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Deploying MySQL Cluster over multiple hosts

This post builds upon the earlier article (Creating a simple Cluster on a single LINUX host) which explained how to install and run a Cluster where all of the nodes run on the same physical host.

The single host solution is not great for a real deployment – MySQL Cluster is designed to provide a High Availability (HA) solution by synchronously replicating data between data nodes – if all of the data nodes run on a single host that that machine is a single point of failure.

MySQL Cluster running accross 2 hosts
MySQL Cluster running accross 2 hosts

This article demonstrates how to split the nodes between hosts; the configuration will still be fairly simple, using just 2 machines but it should be obvious how to extend it to more.

This new Cluster will be split across 2 machines, with all functions duplicated on each machine as shown in the diagram.

Downloading and installing

In the following example, host “ws1” has the IP Address and “ws2” has

Browse to the MySQL Cluster LINUX download page at and download the correct version (32 or 64 bit) and store it in the desired directory (in my case, /home/billy/mysql) on both hosts and then extract and rename the new folder to something easier to work with…

Setup the files that will be needed for the MySQL Server processes (mysqld) to run correctly on each host

Configure and run the Cluster

Create a sub-directory called “conf” on each host and create the following 3 files:

config.ini – note that this file is used by the management nodes and as we’re going to run an ndb_mgmd process on each host, this is created on both ws1 and ws2

my.1.confto be used by the MySQL Server on ws1 and so store on ws1

my.2.conf to be used by the MySQL Server on ws2 and so store on ws2

Those files configure the nodes that make up the Cluster. From a command prompt window, launch the management nodes:

Check that the management nodes are up and running:

and then start the 2 data nodes (ndbd) and 2 MySQL API/Server nodes (mysqld) and then check that they’re all up and running:

Using the Cluster

There are now 2 API nodes/MySQL Servers/mysqlds running on the 2 different hosts; both accessing the same data. Each of those nodes can be accessed by the mysql client using the hostname and ports that were configured in the my.X.cnf files. For example, we can access the first of those nodes (node 51) in the following way (each API node is accessed using the host and port number in its associate my.X.cnf file:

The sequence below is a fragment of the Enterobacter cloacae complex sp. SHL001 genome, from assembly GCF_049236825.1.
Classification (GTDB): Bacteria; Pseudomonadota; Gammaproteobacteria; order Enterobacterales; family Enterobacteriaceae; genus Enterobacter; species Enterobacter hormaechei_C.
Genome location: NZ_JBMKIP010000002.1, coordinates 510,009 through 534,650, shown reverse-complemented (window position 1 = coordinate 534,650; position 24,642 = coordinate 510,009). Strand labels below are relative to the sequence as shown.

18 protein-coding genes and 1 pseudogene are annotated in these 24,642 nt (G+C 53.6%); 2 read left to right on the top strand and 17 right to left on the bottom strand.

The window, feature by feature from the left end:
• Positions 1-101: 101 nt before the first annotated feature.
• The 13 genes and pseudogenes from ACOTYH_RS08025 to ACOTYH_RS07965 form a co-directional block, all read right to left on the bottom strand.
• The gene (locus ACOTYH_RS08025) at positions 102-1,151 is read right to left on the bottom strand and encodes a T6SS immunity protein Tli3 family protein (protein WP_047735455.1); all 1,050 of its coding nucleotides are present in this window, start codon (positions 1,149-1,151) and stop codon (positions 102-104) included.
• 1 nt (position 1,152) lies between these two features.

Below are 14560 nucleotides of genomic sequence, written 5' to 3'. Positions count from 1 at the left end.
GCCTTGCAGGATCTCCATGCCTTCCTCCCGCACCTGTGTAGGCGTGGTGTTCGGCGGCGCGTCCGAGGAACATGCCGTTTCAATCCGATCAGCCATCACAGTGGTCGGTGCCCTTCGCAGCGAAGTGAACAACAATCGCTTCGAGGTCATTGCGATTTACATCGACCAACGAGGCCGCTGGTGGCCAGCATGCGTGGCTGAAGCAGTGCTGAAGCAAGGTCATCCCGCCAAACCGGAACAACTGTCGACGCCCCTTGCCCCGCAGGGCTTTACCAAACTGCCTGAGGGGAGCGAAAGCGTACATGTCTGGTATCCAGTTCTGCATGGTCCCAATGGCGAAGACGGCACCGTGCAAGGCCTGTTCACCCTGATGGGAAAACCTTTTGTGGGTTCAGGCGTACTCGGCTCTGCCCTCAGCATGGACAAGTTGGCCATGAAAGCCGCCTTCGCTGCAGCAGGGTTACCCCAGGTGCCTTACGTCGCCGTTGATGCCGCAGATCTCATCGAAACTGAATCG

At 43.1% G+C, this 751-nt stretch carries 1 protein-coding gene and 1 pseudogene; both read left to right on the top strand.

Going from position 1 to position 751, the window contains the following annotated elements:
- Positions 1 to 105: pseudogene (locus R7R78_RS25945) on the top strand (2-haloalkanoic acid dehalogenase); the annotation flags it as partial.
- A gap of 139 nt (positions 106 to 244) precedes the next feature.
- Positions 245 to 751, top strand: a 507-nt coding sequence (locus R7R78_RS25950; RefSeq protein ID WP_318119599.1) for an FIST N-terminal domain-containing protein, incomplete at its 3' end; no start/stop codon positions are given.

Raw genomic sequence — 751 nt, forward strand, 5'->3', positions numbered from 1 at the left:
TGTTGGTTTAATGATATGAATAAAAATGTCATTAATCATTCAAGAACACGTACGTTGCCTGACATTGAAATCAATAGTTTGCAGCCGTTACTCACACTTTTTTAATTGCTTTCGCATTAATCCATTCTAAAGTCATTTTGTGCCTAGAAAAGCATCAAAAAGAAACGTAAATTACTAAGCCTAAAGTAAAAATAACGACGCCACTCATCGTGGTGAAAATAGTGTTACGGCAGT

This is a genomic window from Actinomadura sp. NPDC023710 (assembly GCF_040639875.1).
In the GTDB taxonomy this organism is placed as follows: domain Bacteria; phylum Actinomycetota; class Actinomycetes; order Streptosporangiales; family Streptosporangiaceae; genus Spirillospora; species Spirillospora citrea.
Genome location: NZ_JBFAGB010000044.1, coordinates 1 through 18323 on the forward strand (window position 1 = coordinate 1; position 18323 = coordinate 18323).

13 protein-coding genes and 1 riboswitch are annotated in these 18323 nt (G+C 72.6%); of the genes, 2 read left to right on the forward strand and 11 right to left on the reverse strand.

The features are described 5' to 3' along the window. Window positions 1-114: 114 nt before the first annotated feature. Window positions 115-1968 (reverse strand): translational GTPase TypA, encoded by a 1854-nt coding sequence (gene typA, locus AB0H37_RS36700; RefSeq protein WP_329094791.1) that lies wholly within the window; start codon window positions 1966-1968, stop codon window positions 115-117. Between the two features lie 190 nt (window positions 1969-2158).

If you see “ERROR 1130 (HY000): Host ‘’ is not allowed to connect to this MySQL server” then you need to set up the privileges (repeat on each host) – in a real system, you’d likely want tighter security that this:

Note that as this table is using the ndb (MySQL Cluster) storage engine, the data is actually held in the data nodes rather than in the SQL node and so we can access the exact same data from the the other SQL nodes:

Your next steps

This is still a fairly simple, contrived set up. Hopefully it’s clear how additional data or SQL nodes could be added and in a larger deployment you may well decide to run the management and SQL nodes on different hosts to the data nodes (in fact, when starting up the management nodes there is a warning message suggesting you deploy them elsewhere!).

To move the management node to a 3rd, independent physical host (and a 4th one if you want 2 management nodes for redundancy -a future article will explain when you might want to do that),  just change the IP address in the  [ndb_mgmd] section of config.ini and then run the ndb_mgmd executable on that new host. Note that the management node consumes very few resources and so can share that host with other functions/applications (e.g. SQL Server nodes but not data nodes).

You’d also set several more variables in the configuration files in order to size and tune your Cluster.

In this article, I used 2 LINUX hosts but you could extend the Windows example introduced in My first Cluster running on Windows in exactly the same way.